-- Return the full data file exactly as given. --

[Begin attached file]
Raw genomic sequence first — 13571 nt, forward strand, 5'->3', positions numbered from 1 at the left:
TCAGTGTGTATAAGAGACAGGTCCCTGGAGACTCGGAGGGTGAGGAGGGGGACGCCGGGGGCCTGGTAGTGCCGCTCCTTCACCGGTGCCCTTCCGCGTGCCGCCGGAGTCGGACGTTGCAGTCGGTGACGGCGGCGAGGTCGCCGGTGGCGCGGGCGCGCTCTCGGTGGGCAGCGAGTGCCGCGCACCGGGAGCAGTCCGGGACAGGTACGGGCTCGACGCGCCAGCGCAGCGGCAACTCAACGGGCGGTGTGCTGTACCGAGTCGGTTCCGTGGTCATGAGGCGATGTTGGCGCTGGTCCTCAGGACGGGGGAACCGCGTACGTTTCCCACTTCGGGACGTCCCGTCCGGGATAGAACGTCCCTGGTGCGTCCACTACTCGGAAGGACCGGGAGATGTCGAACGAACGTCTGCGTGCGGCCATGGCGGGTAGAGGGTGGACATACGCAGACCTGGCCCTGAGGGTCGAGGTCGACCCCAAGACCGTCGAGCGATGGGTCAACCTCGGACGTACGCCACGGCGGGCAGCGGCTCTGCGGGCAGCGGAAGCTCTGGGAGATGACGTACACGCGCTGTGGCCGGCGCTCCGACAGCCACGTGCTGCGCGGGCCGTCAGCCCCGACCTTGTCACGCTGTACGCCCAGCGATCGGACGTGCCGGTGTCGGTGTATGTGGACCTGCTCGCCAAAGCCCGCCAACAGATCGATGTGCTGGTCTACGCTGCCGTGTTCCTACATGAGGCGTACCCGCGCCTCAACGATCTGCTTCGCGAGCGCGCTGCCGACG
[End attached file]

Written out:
Raw genomic sequence first — 13571 nt, forward strand, 5'->3', positions numbered from 1 at the left:
TCAGTGTGTATAAGAGACAGGTCCCTGGAGACTCGGAGGGTGAGGAGGGGGACGCCGGGGGCCTGGTAGTGCCGCTCCTTCACCGGTGCCCTTCCGCGTGCCGCCGGAGTCGGACGTTGCAGTCGGTGACGGCGGCGAGGTCGCCGGTGGCGCGGGCGCGCTCTCGGTGGGCAGCGAGTGCCGCGCACCGGGAGCAGTCCGGGACAGGTACGGGCTCGACGCGCCAGCGCAGCGGCAACTCAACGGGCGGTGTGCTGTACCGAGTCGGTTCCGTGGTCATGAGGCGATGTTGGCGCTGGTCCTCAGGACGGGGGAACCGCGTACGTTTCCCACTTCGGGACGTCCCGTCCGGGATAGAACGTCCCTGGTGCGTCCACTACTCGGAAGGACCGGGAGATGTCGAACGAACGTCTGCGTGCGGCCATGGCGGGTAGAGGGTGGACATACGCAGACCTGGCCCTGAGGGTCGAGGTCGACCCCAAGACCGTCGAGCGATGGGTCAACCTCGGACGTACGCCACGGCGGGCAGCGGCTCTGCGGGCAGCGGAAGCTCTGGGAGATGACGTACACGCGCTGTGGCCGGCGCTCCGACAGCCACGTGCTGCGCGGGCCGTCAGCCCCGACCTTGTCACGCTGTACGCCCAGCGATCGGACGTGCCGGTGTCGGTGTATGTGGACCTGCTCGCCAAAGCCCGCCAACAGATCGATGTGCTGGTCTACGCTGCCGTGTTCCTACATGAGGCGTACCCGCGCCTCAACGATCTGCTTCGCGAGCGCGCTGCCGACG